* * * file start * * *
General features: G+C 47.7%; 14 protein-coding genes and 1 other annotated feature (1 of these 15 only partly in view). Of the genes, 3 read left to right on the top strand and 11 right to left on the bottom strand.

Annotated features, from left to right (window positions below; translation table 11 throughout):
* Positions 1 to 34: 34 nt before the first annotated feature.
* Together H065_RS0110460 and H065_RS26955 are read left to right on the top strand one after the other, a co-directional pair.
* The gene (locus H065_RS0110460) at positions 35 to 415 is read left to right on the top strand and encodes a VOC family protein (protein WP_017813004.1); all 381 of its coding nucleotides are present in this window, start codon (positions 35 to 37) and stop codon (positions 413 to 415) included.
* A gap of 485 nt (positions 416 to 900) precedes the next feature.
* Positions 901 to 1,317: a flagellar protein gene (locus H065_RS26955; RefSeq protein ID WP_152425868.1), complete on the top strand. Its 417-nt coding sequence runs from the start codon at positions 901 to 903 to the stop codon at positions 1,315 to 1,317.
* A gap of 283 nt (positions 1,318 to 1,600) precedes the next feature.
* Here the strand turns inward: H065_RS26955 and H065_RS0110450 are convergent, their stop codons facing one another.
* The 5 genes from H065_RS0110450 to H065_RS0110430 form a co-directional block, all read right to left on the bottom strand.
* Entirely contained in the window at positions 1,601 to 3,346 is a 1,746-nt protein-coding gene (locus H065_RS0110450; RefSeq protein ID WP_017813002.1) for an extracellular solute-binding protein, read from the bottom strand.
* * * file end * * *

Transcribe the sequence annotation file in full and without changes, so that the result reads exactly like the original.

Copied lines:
General features: G+C 47.7%; 14 protein-coding genes and 1 other annotated feature (1 of these 15 only partly in view). Of the genes, 3 read left to right on the top strand and 11 right to left on the bottom strand.

Annotated features, from left to right (window positions below; translation table 11 throughout):
* Positions 1 to 34: 34 nt before the first annotated feature.
* Together H065_RS0110460 and H065_RS26955 are read left to right on the top strand one after the other, a co-directional pair.
* The gene (locus H065_RS0110460) at positions 35 to 415 is read left to right on the top strand and encodes a VOC family protein (protein WP_017813004.1); all 381 of its coding nucleotides are present in this window, start codon (positions 35 to 37) and stop codon (positions 413 to 415) included.
* A gap of 485 nt (positions 416 to 900) precedes the next feature.
* Positions 901 to 1,317: a flagellar protein gene (locus H065_RS26955; RefSeq protein ID WP_152425868.1), complete on the top strand. Its 417-nt coding sequence runs from the start codon at positions 901 to 903 to the stop codon at positions 1,315 to 1,317.
* A gap of 283 nt (positions 1,318 to 1,600) precedes the next feature.
* Here the strand turns inward: H065_RS26955 and H065_RS0110450 are convergent, their stop codons facing one another.
* The 5 genes from H065_RS0110450 to H065_RS0110430 form a co-directional block, all read right to left on the bottom strand.
* Entirely contained in the window at positions 1,601 to 3,346 is a 1,746-nt protein-coding gene (locus H065_RS0110450; RefSeq protein ID WP_017813002.1) for an extracellular solute-binding protein, read from the bottom strand.